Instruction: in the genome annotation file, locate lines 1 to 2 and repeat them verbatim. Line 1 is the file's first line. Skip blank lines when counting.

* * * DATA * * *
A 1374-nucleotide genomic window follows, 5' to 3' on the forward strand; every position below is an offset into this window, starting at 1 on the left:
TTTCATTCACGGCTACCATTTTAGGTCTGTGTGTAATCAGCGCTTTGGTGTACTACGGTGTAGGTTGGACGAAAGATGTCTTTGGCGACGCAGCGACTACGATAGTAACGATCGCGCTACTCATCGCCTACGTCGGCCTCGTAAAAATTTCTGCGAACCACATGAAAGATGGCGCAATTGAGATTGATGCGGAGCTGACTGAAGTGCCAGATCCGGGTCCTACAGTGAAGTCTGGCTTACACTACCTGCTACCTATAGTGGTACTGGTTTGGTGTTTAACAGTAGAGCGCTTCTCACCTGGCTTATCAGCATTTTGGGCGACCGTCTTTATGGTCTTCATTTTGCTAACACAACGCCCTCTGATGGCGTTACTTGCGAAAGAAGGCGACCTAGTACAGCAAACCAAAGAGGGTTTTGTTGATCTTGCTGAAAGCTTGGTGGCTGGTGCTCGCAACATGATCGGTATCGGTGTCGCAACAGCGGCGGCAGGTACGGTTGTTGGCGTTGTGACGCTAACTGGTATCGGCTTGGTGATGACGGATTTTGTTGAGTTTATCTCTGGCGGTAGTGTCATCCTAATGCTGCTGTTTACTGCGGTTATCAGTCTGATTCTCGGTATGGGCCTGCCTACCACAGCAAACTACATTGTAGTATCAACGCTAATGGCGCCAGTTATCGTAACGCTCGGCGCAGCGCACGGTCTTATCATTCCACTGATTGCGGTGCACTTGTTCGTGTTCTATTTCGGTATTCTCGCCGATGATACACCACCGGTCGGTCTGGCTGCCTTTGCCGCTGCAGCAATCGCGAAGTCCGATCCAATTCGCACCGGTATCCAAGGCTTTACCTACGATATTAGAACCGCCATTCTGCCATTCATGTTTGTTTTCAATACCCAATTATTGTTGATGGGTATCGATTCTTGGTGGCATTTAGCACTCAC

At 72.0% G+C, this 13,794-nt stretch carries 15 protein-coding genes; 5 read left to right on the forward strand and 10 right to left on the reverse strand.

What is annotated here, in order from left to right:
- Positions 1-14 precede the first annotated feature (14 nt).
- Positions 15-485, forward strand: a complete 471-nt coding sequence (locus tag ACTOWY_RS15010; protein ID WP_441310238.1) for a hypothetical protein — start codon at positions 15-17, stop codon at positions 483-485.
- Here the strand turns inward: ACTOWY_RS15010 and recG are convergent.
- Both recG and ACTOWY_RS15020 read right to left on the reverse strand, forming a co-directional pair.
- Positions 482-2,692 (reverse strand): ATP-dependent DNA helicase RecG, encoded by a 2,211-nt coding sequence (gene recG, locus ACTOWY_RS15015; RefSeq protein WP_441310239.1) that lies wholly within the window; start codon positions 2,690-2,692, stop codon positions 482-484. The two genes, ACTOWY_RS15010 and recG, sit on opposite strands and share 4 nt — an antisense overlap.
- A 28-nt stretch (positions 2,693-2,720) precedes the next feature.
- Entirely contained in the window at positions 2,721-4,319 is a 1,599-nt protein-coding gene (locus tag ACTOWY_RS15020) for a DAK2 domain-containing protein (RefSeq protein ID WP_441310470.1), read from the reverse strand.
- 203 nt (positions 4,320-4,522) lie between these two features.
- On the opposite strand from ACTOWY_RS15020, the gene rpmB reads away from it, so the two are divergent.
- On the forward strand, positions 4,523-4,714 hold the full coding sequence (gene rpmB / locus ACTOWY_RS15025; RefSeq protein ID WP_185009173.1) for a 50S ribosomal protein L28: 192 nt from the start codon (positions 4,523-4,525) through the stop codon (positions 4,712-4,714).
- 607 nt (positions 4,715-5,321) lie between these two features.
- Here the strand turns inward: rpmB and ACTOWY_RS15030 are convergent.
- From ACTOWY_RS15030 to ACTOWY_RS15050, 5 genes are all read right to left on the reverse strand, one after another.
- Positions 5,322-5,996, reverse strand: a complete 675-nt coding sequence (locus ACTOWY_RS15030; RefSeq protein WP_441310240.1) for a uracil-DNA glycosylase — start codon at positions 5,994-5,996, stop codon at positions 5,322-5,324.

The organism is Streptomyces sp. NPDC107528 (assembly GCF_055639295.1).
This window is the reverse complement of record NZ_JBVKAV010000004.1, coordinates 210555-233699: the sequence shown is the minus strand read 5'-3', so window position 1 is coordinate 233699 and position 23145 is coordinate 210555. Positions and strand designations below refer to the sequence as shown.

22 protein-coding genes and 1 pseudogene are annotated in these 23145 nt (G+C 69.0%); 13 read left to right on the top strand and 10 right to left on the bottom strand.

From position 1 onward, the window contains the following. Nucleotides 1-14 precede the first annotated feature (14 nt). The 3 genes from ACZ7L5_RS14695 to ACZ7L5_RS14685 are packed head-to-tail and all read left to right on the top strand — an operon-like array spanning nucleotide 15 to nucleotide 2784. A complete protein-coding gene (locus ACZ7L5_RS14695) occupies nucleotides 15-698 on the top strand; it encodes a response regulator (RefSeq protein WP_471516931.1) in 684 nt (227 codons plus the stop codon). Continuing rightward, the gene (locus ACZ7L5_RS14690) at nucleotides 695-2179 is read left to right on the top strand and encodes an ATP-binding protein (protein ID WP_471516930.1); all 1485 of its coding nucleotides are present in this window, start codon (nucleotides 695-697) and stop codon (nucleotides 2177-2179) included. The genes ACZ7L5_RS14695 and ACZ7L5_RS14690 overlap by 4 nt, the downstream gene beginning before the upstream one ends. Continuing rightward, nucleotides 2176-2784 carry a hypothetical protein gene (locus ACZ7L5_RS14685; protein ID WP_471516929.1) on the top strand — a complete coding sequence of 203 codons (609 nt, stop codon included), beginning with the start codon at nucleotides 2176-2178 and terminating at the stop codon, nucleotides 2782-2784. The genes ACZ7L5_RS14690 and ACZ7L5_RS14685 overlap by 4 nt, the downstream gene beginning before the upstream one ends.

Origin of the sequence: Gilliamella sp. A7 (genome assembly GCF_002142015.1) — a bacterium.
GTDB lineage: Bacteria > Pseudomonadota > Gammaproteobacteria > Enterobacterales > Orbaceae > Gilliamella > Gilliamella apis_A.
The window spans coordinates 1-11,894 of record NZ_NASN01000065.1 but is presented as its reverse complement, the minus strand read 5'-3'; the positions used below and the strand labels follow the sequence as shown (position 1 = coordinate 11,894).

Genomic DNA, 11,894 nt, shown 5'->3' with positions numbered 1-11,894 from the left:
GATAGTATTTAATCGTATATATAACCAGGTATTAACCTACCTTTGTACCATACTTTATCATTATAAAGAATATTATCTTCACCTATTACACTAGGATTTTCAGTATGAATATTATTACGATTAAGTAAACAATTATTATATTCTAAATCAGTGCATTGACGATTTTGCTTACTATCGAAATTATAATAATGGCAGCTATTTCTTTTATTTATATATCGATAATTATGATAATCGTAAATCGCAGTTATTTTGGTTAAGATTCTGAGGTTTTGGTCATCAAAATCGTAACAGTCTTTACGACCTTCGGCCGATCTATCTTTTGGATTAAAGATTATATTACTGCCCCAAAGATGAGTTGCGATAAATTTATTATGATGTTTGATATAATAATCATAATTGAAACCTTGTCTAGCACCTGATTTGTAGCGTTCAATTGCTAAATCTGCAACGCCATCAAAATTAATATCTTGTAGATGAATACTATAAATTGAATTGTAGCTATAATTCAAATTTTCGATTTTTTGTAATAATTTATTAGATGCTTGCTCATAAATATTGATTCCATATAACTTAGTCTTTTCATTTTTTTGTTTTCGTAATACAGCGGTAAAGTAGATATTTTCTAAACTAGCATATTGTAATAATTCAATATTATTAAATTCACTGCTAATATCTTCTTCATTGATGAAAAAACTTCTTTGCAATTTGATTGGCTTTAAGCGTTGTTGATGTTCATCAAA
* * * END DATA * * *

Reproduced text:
A 1374-nucleotide genomic window follows, 5' to 3' on the forward strand; every position below is an offset into this window, starting at 1 on the left:
TTTCATTCACGGCTACCATTTTAGGTCTGTGTGTAATCAGCGCTTTGGTGTACTACGGTGTAGGTTGGACGAAAGATGTCTTTGGCGACGCAGCGACTACGATAGTAACGATCGCGCTACTCATCGCCTACGTCGGCCTCGTAAAAATTTCTGCGAACCACATGAAAGATGGCGCAATTGAGATTGATGCGGAGCTGACTGAAGTGCCAGATCCGGGTCCTACAGTGAAGTCTGGCTTACACTACCTGCTACCTATAGTGGTACTGGTTTGGTGTTTAACAGTAGAGCGCTTCTCACCTGGCTTATCAGCATTTTGGGCGACCGTCTTTATGGTCTTCATTTTGCTAACACAACGCCCTCTGATGGCGTTACTTGCGAAAGAAGGCGACCTAGTACAGCAAACCAAAGAGGGTTTTGTTGATCTTGCTGAAAGCTTGGTGGCTGGTGCTCGCAACATGATCGGTATCGGTGTCGCAACAGCGGCGGCAGGTACGGTTGTTGGCGTTGTGACGCTAACTGGTATCGGCTTGGTGATGACGGATTTTGTTGAGTTTATCTCTGGCGGTAGTGTCATCCTAATGCTGCTGTTTACTGCGGTTATCAGTCTGATTCTCGGTATGGGCCTGCCTACCACAGCAAACTACATTGTAGTATCAACGCTAATGGCGCCAGTTATCGTAACGCTCGGCGCAGCGCACGGTCTTATCATTCCACTGATTGCGGTGCACTTGTTCGTGTTCTATTTCGGTATTCTCGCCGATGATACACCACCGGTCGGTCTGGCTGCCTTTGCCGCTGCAGCAATCGCGAAGTCCGATCCAATTCGCACCGGTATCCAAGGCTTTACCTACGATATTAGAACCGCCATTCTGCCATTCATGTTTGTTTTCAATACCCAATTATTGTTGATGGGTATCGATTCTTGGTGGCATTTAGCACTCAC